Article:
Monday, March 26, 2007

Road Trip Wrapup

That's a misleading phrase, though, since nothing is ever really wrapped up, tied up in a nice neat little bow, and finished with no loose ends dangling. Rather, events, dreams, memories, photographs: they all linger on, and resonate down the line, for months and years to come.

I've been telling people, since I got back, that things are changed: something permanent, in me, has changed, as a result of this month-long road trip, that I have now been back from, for another month. I can't make a list, as some changes I'm not able to articulate; other changes, more mundane, are scarce worth mentioning. I've of course written about them elsewhere, mostly for my own sake. (Because writers write; and I am a writer, even if I think of myself as a musician and artist first.)

I do my best thinking during those long drives, and when I stop to take photos and just look at the land and listen to the wind. The long drives integrate things that would not otherwise mesh: insight, opportunity, the proper unfolding of the Universe. Those long drives, and the people you meet, and the moments you experience, each exactly what they were supposed to be, with exactly the right timing, if only we'd pay close attention, are enough to turn you Taoist. It all seems inevitable, in memory. It couldn't have gone a different way, because that would have made another Universe, not this one I'm writing about, now.

The many-worlds theorem in some versions of quantum physics: each choice, each turn, or at least each strongest turn and choice that affects a macrocosm, branches off a new Universe, a new limb on the Tree of Life. With imagination, and vision, we can see those other branches of the Tree—and see when they cast a shadow on our own world. And we can see where we might have gone: what might have happened.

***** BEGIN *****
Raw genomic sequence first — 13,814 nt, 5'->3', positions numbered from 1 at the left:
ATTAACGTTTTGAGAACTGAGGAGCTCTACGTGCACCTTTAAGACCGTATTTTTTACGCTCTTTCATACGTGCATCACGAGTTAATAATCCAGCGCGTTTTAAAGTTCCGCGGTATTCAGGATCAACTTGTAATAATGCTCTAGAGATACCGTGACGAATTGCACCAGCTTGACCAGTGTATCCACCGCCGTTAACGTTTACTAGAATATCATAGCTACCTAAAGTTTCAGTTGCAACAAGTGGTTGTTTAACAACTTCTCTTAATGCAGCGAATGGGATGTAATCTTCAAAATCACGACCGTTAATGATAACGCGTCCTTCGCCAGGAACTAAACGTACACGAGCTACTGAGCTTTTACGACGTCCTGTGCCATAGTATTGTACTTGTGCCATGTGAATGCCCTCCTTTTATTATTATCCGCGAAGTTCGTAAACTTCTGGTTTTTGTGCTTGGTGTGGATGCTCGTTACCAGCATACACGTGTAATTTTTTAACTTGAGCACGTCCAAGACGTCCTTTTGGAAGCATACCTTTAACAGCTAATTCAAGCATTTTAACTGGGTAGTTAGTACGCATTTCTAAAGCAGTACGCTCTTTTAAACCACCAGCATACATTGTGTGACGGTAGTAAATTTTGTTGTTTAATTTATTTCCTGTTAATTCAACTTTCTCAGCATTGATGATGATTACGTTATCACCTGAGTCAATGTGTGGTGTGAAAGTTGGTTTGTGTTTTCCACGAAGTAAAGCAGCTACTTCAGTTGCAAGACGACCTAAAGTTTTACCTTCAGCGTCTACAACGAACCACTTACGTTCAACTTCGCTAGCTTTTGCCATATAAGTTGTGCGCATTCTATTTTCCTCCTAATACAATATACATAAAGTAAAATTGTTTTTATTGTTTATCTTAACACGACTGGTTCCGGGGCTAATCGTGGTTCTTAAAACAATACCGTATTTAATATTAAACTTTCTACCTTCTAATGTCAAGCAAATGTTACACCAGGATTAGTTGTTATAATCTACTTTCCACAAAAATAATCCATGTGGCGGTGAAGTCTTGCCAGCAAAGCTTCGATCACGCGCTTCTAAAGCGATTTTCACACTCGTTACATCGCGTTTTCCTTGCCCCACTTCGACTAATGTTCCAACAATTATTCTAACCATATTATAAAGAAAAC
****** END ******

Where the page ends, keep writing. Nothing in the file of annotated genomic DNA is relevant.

It will take me months to sort through and get to know the many thousands of photos I took on this road trip. The trip had several purposes, several reasons for making it, and taking photos was one of the prime movers. Eventually, I'll make art, and art-films, out of the images gathered from the journey. Some will get printed, perhaps gallery-hung, perhaps just gifted.

My favorite days? Those days spent in the lonely places: the empty places, the silent (except for the sounds of wave and wind and bird) places, the places where you can be alone for a long time before meeting another, encountering that other self that is your mirror, this moment; the places where nothing happens, everything is still, and the world seems to catch and hold its breath, if just for a moment. Those eternal silences, eternal moments that can fit into a nanosecond, in between louder times. An afternoon of this blissful silence serves to heal a month of overstimulation and an equal time of pointless worries. You come to center, and extend: and everything stops, and you are still, needing nothing, needing to do nothing: just being.

I could be talking about driving as meditation, photography as Zen. I suppose I am.

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